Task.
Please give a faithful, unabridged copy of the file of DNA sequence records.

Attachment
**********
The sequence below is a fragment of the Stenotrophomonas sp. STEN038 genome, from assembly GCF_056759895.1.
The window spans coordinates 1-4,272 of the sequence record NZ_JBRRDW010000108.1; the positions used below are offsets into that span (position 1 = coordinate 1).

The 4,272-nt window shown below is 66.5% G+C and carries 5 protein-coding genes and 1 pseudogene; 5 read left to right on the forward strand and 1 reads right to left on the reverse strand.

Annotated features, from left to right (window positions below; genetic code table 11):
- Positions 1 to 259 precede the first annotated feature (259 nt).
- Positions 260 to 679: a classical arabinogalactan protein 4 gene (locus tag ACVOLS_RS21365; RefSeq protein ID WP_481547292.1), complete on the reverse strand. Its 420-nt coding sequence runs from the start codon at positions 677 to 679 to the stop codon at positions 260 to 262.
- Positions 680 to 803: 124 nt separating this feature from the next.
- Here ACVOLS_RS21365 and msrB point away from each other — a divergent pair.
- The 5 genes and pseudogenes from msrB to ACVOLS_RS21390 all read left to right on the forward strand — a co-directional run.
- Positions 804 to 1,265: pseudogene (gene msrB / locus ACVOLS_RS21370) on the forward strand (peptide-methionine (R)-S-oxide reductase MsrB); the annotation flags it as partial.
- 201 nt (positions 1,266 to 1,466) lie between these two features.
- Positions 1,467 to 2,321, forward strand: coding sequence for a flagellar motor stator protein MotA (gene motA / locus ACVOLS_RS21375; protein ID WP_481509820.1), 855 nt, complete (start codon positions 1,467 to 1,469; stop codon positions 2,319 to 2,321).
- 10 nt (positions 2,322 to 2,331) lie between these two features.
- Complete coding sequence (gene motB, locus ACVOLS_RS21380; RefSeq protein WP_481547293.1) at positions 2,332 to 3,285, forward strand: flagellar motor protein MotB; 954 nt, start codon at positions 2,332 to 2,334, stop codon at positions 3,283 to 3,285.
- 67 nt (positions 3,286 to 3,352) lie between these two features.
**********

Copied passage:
The sequence below is a fragment of the Stenotrophomonas sp. STEN038 genome, from assembly GCF_056759895.1.
The window spans coordinates 1-4,272 of the sequence record NZ_JBRRDW010000108.1; the positions used below are offsets into that span (position 1 = coordinate 1).

The 4,272-nt window shown below is 66.5% G+C and carries 5 protein-coding genes and 1 pseudogene; 5 read left to right on the forward strand and 1 reads right to left on the reverse strand.

Annotated features, from left to right (window positions below; genetic code table 11):
- Positions 1 to 259 precede the first annotated feature (259 nt).
- Positions 260 to 679: a classical arabinogalactan protein 4 gene (locus tag ACVOLS_RS21365; RefSeq protein ID WP_481547292.1), complete on the reverse strand. Its 420-nt coding sequence runs from the start codon at positions 677 to 679 to the stop codon at positions 260 to 262.
- Positions 680 to 803: 124 nt separating this feature from the next.
- Here ACVOLS_RS21365 and msrB point away from each other — a divergent pair.
- The 5 genes and pseudogenes from msrB to ACVOLS_RS21390 all read left to right on the forward strand — a co-directional run.
- Positions 804 to 1,265: pseudogene (gene msrB / locus ACVOLS_RS21370) on the forward strand (peptide-methionine (R)-S-oxide reductase MsrB); the annotation flags it as partial.
- 201 nt (positions 1,266 to 1,466) lie between these two features.
- Positions 1,467 to 2,321, forward strand: coding sequence for a flagellar motor stator protein MotA (gene motA / locus ACVOLS_RS21375; protein ID WP_481509820.1), 855 nt, complete (start codon positions 1,467 to 1,469; stop codon positions 2,319 to 2,321).
- 10 nt (positions 2,322 to 2,331) lie between these two features.
- Complete coding sequence (gene motB, locus ACVOLS_RS21380; RefSeq protein WP_481547293.1) at positions 2,332 to 3,285, forward strand: flagellar motor protein MotB; 954 nt, start codon at positions 2,332 to 2,334, stop codon at positions 3,283 to 3,285.
- 67 nt (positions 3,286 to 3,352) lie between these two features.